Economists and climate change
Ross Gittins repeats the criticism he, Ken Henry and Martin Parkinson, have put forward previously, that economists were either missing in action or actively unhelpful in the climate change debate. I disagree – I think academic economists as a group look a lot better on this issue than do economic columnists, and (on the limited available evidence) at least as good as public servants.
The views of the profession were stated pretty clearly back in 2002, when Clive Hamilton and I organized a statement calling for ratification of Kyoto which got 250 signatures (about 40 per cent of the entire academic economics profession at the time, which is huge given that many people never sign anything, or don’t get round to answering their email). A second pro-Kyoto statement in 2007 got 270 signatures, including 70 professors.
Against that, there are a handful of rightwingers who accept the delusional anti-science line that is required as a totem of tribal loyalty on the right. Not only is this group numerically small but, AFAIK, it doesn’t include anyone with substantial standing in the profession. That’s certainly what the public record suggests. In 2002, John Humphreys and some others announced a counter-statement, but it never appeared, presumably because of the embarrassing quantity and quality of those willing to sign.
There are also a few people who have been so committed to particular policy formulations that they have been unwilling to support anything else, even though the similarities between different carbon price policies outweigh the differences. This is ultimately a matter of political judgement. The choice between supporting an imperfect policy and waiting for a better one isn’t a simple one. I supported the CPRS as an imperfect compromise right up to the final failed deal with Turnbull, which I thought was worse than starting again from scratch. Others judged, earlier on, that the scheme had been hopelessly compromised. On the whole, I don’t think any of this had any impact on the outcome.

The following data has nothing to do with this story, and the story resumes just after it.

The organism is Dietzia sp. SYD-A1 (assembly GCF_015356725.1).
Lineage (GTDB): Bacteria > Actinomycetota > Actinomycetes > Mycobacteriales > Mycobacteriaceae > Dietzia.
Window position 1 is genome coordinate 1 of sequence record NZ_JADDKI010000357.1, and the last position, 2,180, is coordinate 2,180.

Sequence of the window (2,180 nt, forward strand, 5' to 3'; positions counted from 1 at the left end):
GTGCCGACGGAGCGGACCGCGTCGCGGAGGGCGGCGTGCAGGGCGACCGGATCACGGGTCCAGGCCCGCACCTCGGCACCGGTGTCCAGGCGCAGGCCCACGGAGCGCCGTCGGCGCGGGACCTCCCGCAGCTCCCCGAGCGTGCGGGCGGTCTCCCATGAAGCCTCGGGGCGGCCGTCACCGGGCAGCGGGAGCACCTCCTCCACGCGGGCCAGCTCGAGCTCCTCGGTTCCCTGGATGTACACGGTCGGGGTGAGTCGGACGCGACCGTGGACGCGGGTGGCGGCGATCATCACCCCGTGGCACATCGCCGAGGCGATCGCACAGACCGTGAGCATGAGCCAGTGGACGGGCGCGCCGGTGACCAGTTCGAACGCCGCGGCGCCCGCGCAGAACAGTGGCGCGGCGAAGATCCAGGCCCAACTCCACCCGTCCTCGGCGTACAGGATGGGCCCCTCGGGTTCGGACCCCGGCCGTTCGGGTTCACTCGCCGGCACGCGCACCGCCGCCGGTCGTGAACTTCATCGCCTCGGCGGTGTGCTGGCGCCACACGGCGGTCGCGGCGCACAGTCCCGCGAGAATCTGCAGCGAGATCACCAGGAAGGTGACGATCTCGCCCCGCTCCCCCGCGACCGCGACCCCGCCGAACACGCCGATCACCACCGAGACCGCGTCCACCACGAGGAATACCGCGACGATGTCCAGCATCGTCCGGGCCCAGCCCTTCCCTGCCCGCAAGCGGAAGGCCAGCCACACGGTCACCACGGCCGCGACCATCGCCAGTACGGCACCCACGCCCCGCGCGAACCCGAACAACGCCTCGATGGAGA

If we compare this to Ross’ colleagues among economic columnists, I’d say the majority are either outright delusionists or “delay and doolittle” types. Alan Wood, who was generally well-regarded as economics editor for the Oz bought the IPCC conspiracy theory (full black helicopter version). Terry McCrann is much the same, and others (Alan Kohler for example) have pushed Abbott’s anti-economics line on the subject.
Public servants rarely go on the record, but discussions of the Greenhouse Mafia suggest that there are plenty who have worked hard to sabotage any action. My run-ins with ABARE in the Howard years certainly support this view.
Looking at the most recent debate, economists mostly supported the Garnaut Report and lots of us worked hard on developing detailed proposals for implementation of various aspects of it, only to see them traded away by the government in the ultimately futile search for a deal with the opposition. Given the speed with which the whole policy collapsed, it’s hard to see where academic economists could have intervened effectively. Whatever the strengths of the academy, rapid reaction times are not among them.
Looking forward, I predict that the majority of economists will back any coherent policy that involves an early shift to pricing carbon, and that the economics profession will be more unified in this respect than almost any other group.
fn1. I can’t rule out the possibility – eminent people can say silly things, particularly in their declining years. But the kinds of nonsense that delusionists are required to go along with (eg “no statistically significant warming since 1993”) make it hard for any self-respecting economist to be part of this movement.